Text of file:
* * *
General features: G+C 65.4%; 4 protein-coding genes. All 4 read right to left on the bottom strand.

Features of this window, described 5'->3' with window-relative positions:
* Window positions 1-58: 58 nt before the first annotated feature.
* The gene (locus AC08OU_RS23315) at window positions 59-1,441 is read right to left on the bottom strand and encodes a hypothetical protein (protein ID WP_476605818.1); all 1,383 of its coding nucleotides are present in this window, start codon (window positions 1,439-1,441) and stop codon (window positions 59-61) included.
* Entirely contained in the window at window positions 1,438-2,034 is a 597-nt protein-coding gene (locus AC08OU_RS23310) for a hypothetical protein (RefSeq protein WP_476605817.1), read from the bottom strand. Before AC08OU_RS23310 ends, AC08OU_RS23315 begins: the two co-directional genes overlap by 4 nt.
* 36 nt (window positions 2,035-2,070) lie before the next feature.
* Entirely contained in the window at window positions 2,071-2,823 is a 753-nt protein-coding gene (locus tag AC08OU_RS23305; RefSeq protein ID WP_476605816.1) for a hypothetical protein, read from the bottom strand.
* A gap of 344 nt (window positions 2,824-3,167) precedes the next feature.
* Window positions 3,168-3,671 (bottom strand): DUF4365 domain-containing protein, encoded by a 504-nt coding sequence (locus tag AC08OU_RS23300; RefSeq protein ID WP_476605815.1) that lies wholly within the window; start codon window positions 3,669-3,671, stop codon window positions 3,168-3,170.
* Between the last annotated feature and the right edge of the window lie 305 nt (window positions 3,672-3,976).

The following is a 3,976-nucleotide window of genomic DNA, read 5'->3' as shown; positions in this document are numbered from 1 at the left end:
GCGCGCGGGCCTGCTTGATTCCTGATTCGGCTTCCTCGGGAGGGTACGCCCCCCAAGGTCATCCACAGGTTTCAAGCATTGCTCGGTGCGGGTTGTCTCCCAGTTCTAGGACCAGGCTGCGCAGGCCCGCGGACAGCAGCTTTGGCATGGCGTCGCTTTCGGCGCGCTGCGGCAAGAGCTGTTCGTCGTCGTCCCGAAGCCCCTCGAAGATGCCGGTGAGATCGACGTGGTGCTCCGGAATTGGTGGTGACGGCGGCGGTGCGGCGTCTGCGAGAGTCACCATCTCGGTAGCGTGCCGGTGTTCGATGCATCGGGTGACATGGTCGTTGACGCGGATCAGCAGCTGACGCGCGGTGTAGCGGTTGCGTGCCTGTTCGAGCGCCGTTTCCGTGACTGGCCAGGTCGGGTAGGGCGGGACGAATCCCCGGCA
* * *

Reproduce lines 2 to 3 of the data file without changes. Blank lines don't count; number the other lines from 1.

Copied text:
Features of this window, described 5'->3' with window-relative positions:
* Window positions 1-58: 58 nt before the first annotated feature.